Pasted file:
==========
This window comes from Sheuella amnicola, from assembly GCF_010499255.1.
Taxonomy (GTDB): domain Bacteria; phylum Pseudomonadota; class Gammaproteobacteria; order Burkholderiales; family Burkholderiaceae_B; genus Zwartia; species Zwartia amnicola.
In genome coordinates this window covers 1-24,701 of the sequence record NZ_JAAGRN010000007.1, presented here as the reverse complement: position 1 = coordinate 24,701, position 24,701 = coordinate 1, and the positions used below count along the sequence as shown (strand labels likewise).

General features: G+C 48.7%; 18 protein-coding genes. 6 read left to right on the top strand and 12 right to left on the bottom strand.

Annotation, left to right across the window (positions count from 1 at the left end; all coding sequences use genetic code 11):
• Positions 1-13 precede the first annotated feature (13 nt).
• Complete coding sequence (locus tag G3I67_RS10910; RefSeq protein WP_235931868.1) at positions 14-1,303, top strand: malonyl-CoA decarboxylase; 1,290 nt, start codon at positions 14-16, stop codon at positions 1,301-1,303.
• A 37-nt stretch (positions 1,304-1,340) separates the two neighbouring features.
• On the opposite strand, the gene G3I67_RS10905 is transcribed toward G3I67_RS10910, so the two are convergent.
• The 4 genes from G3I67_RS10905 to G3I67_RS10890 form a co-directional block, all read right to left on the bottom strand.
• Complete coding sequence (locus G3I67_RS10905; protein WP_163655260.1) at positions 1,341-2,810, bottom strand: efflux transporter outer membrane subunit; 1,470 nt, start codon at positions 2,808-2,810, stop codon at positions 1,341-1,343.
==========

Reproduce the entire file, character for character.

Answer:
This window comes from Sheuella amnicola, from assembly GCF_010499255.1.
Taxonomy (GTDB): domain Bacteria; phylum Pseudomonadota; class Gammaproteobacteria; order Burkholderiales; family Burkholderiaceae_B; genus Zwartia; species Zwartia amnicola.
In genome coordinates this window covers 1-24,701 of the sequence record NZ_JAAGRN010000007.1, presented here as the reverse complement: position 1 = coordinate 24,701, position 24,701 = coordinate 1, and the positions used below count along the sequence as shown (strand labels likewise).

General features: G+C 48.7%; 18 protein-coding genes. 6 read left to right on the top strand and 12 right to left on the bottom strand.

Annotation, left to right across the window (positions count from 1 at the left end; all coding sequences use genetic code 11):
• Positions 1-13 precede the first annotated feature (13 nt).
• Complete coding sequence (locus tag G3I67_RS10910; RefSeq protein WP_235931868.1) at positions 14-1,303, top strand: malonyl-CoA decarboxylase; 1,290 nt, start codon at positions 14-16, stop codon at positions 1,301-1,303.
• A 37-nt stretch (positions 1,304-1,340) separates the two neighbouring features.
• On the opposite strand, the gene G3I67_RS10905 is transcribed toward G3I67_RS10910, so the two are convergent.
• The 4 genes from G3I67_RS10905 to G3I67_RS10890 form a co-directional block, all read right to left on the bottom strand.
• Complete coding sequence (locus G3I67_RS10905; protein WP_163655260.1) at positions 1,341-2,810, bottom strand: efflux transporter outer membrane subunit; 1,470 nt, start codon at positions 2,808-2,810, stop codon at positions 1,341-1,343.